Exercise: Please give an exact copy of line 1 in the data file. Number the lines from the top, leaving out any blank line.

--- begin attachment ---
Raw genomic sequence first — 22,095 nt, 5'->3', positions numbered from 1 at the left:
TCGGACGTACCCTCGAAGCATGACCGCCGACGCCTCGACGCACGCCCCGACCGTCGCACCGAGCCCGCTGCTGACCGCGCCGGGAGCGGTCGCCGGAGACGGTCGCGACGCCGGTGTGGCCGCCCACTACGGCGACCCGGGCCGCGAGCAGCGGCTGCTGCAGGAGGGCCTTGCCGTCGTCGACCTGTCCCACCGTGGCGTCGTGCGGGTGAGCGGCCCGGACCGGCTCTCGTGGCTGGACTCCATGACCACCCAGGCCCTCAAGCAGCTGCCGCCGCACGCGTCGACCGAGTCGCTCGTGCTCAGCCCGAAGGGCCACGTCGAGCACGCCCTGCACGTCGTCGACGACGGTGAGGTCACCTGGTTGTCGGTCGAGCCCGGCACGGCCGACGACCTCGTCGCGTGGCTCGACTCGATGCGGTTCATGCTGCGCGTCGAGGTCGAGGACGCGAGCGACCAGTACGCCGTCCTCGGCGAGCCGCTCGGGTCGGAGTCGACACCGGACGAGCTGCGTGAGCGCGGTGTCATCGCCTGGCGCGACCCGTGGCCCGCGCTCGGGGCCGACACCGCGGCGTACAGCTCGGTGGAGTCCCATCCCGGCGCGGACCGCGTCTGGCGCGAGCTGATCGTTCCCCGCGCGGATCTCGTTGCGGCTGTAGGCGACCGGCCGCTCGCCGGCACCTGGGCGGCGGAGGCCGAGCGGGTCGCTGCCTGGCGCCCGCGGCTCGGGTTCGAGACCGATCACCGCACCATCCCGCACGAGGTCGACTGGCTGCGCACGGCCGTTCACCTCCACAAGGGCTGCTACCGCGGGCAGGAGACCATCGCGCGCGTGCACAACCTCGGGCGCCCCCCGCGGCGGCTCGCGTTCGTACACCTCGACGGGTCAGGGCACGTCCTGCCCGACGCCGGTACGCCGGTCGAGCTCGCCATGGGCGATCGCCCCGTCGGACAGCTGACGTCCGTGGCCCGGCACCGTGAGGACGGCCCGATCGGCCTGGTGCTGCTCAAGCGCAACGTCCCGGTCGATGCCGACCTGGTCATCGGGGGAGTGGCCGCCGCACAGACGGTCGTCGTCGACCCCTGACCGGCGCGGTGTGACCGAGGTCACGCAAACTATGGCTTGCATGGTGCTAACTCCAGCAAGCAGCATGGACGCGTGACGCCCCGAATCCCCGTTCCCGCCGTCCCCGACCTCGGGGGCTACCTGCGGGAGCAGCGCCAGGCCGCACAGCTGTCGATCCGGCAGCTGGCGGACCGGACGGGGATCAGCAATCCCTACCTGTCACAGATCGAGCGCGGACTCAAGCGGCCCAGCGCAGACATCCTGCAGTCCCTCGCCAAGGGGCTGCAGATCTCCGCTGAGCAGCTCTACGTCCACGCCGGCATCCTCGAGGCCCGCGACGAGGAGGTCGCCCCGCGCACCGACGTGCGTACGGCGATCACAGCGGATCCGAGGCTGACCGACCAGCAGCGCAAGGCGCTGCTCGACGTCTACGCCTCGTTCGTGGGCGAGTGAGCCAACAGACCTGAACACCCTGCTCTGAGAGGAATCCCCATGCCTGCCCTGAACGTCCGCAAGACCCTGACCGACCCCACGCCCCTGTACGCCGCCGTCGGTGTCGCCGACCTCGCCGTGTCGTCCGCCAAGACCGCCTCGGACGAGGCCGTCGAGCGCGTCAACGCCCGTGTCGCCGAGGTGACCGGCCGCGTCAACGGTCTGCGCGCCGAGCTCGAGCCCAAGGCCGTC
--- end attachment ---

Raw genomic sequence first — 22,095 nt, 5'->3', positions numbered from 1 at the left: